TORONTO - The Ontario government says it plans to join British Columbia's proposed class-action lawsuit against dozens of opioid manufacturers.
The province introduced legislation Monday, that if passed, would enable Ontario's participation in the suit launched late last year.
Attorney General Caroline Mulroney said Ontario would invest any potential awards won from the litigation into front-line mental health and addiction services.
"Ontario has witnessed a major increase in opioid-related deaths, hospitalizations and emergency room visits over the last decade," she said. "In simple terms, it's a crisis."
British Columbia filed the proposed class action against dozens of pharmaceutical companies in a bid to recoup the health-care costs associated with opioid addiction.
The untested suit alleges the companies falsely marketed opioids as less addictive than other pain drugs and helped trigger an overdose crisis that has killed thousands since OxyContin was introduced to the Canadian market in 1996.
It names the maker of OxyContin — Purdue Pharma Inc. — as well as other major drug manufacturers, and also targets pharmacies, including Shoppers Drug Mart Corp. and its owner Loblaw Companies Ltd., claiming they should have known the quantities of opioids they were distributing exceeded any legitimate market.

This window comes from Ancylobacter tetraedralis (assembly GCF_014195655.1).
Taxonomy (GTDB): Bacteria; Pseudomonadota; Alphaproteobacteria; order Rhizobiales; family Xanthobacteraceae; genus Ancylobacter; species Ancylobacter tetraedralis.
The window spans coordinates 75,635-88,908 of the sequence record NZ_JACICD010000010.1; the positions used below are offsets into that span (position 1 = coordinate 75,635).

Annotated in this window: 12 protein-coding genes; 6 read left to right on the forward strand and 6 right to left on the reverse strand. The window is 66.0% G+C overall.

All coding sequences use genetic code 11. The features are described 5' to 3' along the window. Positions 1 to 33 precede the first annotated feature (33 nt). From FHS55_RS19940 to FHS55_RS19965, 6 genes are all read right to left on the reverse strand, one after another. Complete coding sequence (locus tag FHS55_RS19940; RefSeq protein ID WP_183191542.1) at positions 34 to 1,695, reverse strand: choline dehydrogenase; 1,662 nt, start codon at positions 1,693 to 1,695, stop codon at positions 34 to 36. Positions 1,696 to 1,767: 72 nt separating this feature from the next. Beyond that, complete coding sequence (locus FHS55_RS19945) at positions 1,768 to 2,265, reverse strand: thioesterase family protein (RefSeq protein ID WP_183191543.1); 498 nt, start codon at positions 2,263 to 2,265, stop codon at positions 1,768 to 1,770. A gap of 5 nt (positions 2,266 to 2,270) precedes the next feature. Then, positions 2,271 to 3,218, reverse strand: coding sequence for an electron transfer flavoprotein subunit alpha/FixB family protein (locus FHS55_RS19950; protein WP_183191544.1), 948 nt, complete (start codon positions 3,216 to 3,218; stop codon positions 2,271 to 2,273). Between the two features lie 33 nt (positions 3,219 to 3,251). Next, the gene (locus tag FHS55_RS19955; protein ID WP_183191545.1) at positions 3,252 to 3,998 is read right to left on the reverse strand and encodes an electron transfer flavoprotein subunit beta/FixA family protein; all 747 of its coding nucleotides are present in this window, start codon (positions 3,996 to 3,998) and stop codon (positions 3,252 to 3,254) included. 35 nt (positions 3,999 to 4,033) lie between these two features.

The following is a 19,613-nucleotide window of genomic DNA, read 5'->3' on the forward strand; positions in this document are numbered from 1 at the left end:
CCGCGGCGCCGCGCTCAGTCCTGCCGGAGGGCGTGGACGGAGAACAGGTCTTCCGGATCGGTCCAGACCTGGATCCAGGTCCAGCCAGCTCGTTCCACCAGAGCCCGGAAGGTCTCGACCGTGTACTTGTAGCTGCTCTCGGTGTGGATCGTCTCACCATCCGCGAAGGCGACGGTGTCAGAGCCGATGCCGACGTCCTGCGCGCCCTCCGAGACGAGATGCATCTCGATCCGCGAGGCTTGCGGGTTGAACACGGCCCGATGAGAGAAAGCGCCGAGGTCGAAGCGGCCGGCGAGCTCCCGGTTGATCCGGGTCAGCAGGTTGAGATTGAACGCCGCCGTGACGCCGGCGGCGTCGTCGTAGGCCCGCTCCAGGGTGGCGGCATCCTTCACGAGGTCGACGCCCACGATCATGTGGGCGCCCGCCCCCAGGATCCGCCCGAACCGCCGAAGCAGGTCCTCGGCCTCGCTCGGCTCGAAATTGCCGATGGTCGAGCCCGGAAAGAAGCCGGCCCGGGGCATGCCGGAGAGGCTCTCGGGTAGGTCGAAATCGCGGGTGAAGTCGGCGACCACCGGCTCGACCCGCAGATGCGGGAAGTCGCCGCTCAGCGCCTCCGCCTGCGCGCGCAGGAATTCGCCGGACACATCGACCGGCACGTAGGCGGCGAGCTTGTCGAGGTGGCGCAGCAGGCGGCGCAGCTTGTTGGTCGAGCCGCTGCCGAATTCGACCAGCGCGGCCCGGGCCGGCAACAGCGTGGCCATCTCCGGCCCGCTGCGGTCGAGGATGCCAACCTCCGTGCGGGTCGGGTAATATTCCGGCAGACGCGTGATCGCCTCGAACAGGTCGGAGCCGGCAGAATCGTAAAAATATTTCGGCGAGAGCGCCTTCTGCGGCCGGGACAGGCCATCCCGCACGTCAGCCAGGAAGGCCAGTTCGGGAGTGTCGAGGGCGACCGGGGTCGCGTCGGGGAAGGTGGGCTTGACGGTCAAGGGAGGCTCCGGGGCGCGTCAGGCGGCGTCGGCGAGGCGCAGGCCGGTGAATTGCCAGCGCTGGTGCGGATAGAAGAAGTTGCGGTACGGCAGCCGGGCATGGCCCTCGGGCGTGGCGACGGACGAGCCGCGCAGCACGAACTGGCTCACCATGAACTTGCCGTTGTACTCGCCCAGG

Statements of defence have not been filed and none of the allegations contained in the civil claim has been proven in court.
"Purdue Pharma (Canada) is deeply concerned about the opioids crisis, in British Columbia, and right across Canada,'' the company said in a statement after the B.C. filed the lawsuit last summer.
"The opioids crisis is a complex and multi-faceted public health issue that involves both prescription opioids and, increasingly, illegally produced and consumed opioids, as indicated in Health Canada's latest quarterly monitoring report. All stakeholders, including the pharmaceutical industry, have a role to play in providing practical and sustainable solutions.''
In a separate Ontario case launched earlier this month, lawyers representing patients who became addicted to opioids filed a statement of claim seeking more than $1.1 billion in various damages from nearly two dozen companies.
That suit alleges the companies were negligent in how they researched, developed and marketed opioids starting in the 1990s.
Mulroney could not say how much money the province has spent grappling with the opioid crisis but said it was a substantial sum.
"It will allow us to take further action to battle the ongoing opioid crisis and hold manufacturers and wholesalers accountable for their roles in this crisis," she said.
NDP Leader Andrea Horwath said while it's important to hold companies accountable for any alleged wrongdoing, the province needs to invest in addictions treatment services now.
"We can't wait until the end of some long, protracted class-action suit before we start taking care of people," she said.